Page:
Protest against sanitary pass continues in Italian port despite police water cannons and tear gas
TRIESTE, Italy, October 18 (Reuters) – Italian police used water cannons and tear gas on Monday to try to clear a sit-in in the port of Trieste, where opponents of the compulsory COVID-sanitary pass 19 governments tried to block access.
The northeast port has been the focal point of protests in Italy against the introduction of new rules last Friday that require all workers to present proof of vaccination, a negative coronavirus test or a recent recovery from infection.
Police in riot gear intervened on Monday morning after several hundred dockworkers disrupted access to one of the main gates of Italy’s largest commercial port.
The crowd was driven back by jets of water followed by bursts of tear gas. Many of them made their way to the city’s main square to continue their protest in front of government offices.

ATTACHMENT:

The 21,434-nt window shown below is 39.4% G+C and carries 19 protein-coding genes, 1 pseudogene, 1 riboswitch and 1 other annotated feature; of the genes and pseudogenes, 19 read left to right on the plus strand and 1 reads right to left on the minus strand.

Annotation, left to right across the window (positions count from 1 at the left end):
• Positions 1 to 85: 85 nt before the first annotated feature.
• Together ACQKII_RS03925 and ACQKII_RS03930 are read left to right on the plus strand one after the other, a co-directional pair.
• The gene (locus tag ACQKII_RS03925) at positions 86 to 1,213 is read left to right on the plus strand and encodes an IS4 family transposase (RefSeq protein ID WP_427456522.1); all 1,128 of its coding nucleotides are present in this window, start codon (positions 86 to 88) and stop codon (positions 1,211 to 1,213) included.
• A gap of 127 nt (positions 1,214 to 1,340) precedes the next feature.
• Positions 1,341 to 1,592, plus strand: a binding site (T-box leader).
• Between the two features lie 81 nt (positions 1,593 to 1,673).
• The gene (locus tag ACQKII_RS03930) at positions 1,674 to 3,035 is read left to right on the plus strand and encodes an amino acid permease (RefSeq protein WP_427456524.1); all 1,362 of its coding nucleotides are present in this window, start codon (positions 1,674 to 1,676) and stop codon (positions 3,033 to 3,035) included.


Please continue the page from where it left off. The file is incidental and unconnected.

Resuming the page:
“They attacked us. I am speechless. I did not expect it,” said Stefano Puzzer, spokesman for the port protesters. “We’re going to sit here. We keep our cool. We won’t give up.”
Protesters refused to disperse despite repeated use of water cannons by police in the evening, television footage showed.
Three police officers were slightly injured in clashes, Italian media reported.
The government says the mandatory health “Green Pass” is needed to keep workers safe and to encourage more people to get vaccinated. Under the rule, in effect until the end of the year, workers will be suspended without pay and face a fine of up to 1,500 euros ($ 1,730) if they try to work without the certificate. .
Most Italians support the provision, according to opinion polls, but a vocal minority say it infringes on basic labor rights.
Some 15% of workers in the private sector and 8% of workers in the public sector do not have green passes, according to a government document seen by Reuters last week.
However, Puzzer said around 40% of Trieste port workers are unvaccinated. Vaccine hostility is also higher in the city than in most of Italy, with an “anti-vax” party garnering 4.5% of the vote in municipal elections this month.
Reporting by Crispian Balmer Editing by Peter Graff and Gavin Jones
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